This author has failed to define or explore atheism, narcissism, or the consequences of either. Despite that the author wants the reader to believe that they have done so and that their straw man allows them to rightfully denigrate atheism. It is dishonesty at best. The truth is that atheism is not a world view for if it is then not believing in tooth fairies or santa claus would be world views and that would put the author in the admirable spot of holding three world views at the same time, talented indeed.

I speak for myself as an atheist I do not need a reason for existence, experiencing life is enough.  What dogma I have is not related to atheism and is pointed more squarely at wilful ignorance and dishonesty. As a nihilist (a malady they forgot to mention) I do not see any objective purpose to life or any part of it, rather I find meaning in what I want to find it, how I want to find it, and when I want to find it. This does not make me narcissistic, it makes me responsible for my own life. Any theist knows that their god will hold them responsible for their lives but they cannot appreciate that I hold me responsible for my life. Likewise, I hold the author responsible for theirs, a seemingly dishonest life.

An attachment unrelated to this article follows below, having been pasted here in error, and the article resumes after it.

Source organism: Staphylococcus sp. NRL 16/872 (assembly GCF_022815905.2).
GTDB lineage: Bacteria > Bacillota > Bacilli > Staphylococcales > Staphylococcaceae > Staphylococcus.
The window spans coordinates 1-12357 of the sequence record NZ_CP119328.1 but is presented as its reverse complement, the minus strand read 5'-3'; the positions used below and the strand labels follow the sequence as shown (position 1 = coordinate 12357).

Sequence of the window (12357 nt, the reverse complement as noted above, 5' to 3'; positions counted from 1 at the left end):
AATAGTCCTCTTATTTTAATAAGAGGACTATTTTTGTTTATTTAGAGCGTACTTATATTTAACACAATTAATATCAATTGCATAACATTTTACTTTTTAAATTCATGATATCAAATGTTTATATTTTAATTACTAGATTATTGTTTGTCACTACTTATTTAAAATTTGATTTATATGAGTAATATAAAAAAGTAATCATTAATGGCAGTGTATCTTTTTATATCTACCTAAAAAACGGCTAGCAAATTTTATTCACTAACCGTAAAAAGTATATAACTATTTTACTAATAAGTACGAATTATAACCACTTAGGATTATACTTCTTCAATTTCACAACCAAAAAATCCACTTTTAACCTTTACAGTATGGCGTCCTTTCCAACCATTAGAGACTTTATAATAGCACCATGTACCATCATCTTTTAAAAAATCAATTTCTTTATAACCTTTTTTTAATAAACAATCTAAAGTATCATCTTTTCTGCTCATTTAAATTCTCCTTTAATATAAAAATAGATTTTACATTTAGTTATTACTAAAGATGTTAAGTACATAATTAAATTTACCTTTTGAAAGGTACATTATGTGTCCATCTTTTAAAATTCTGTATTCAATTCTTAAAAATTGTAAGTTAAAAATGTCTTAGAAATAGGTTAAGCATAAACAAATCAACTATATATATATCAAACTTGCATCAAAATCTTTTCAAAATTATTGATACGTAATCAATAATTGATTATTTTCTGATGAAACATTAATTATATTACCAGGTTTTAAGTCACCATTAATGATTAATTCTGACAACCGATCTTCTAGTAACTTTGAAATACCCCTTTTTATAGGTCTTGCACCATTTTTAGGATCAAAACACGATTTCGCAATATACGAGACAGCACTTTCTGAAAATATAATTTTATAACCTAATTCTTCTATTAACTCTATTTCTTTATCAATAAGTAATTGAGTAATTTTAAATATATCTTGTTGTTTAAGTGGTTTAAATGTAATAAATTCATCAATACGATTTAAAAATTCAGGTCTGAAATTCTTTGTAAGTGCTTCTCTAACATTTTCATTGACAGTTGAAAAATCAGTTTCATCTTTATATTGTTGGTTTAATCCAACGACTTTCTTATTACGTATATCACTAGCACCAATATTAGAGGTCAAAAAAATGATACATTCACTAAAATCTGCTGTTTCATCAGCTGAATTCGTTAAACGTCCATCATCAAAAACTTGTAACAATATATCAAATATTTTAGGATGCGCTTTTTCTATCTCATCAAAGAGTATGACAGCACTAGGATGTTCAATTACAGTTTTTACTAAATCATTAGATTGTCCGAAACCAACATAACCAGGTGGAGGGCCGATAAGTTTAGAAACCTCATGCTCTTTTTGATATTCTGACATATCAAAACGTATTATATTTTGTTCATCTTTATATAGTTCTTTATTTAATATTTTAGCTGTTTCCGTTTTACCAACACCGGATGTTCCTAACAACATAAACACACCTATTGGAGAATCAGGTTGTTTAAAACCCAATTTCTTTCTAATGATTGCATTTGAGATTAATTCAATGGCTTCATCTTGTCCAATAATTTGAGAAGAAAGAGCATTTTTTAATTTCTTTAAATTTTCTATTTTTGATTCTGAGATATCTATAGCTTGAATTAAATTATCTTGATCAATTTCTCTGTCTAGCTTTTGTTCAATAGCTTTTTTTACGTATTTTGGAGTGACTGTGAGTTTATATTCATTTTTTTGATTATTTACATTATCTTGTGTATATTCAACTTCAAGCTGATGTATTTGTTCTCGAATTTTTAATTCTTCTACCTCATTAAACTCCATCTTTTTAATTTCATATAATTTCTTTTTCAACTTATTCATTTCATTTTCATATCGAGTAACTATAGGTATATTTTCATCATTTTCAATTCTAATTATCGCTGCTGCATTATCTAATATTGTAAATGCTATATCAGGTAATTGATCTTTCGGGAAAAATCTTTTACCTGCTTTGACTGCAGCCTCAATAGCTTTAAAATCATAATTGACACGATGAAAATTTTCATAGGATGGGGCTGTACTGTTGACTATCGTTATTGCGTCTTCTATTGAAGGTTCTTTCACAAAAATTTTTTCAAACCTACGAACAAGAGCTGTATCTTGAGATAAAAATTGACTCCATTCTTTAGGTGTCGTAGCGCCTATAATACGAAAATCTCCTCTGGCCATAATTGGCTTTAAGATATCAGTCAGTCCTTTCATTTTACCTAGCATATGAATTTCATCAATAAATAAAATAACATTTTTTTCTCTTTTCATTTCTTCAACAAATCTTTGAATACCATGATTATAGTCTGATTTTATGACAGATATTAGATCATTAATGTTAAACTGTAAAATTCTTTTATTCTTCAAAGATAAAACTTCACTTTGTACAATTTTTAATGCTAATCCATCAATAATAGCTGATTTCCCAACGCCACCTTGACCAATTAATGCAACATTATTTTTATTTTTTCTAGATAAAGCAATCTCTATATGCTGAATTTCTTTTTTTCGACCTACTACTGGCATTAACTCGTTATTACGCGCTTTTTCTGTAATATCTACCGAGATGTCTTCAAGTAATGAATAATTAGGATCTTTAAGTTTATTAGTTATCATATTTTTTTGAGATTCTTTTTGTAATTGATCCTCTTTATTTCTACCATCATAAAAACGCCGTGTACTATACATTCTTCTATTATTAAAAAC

My 2 years of church


Really liked this post.

Originally posted on katshumanisticmusings's Blog:

I’m an atheist, I’m also a Humanist. So, in 1998 when my then husband realized that he was dying from lack of affordable healthcare and untreated diabetes, he felt the need to get back to his religious roots and start going back to church. The Salvation Army Church was one that his parents had attended with their four children and the one that he felt was the right place to be. He was certainly scared of dying, and in looking back over the previous decades of being a free spirit/hippy, he realized that he had quit going to church in his teens. (about the same time he started drinking beer and smoking marijuana, go figure.)


So, at about 44, he realized that he was dying. Diabetes is a slow, painful dying off of various internal organs. He had a partial paralysis of his upper GI, diabetic neuropathy, diabetic retinopathy, hepatitis…

View original 1,712 more words

God Helped Me Find My Car Keys

I was thinking about this tonight and something twitched in me. I thought about what this might mean. Someone helped me find my car keys, as in some human, means that I was weak and unable to remember where I put them. I was at fault. I was failing at life. I needed help to do what normal people do every day. I was failing to be normal. So when a believer claims that their god helped them do something normal….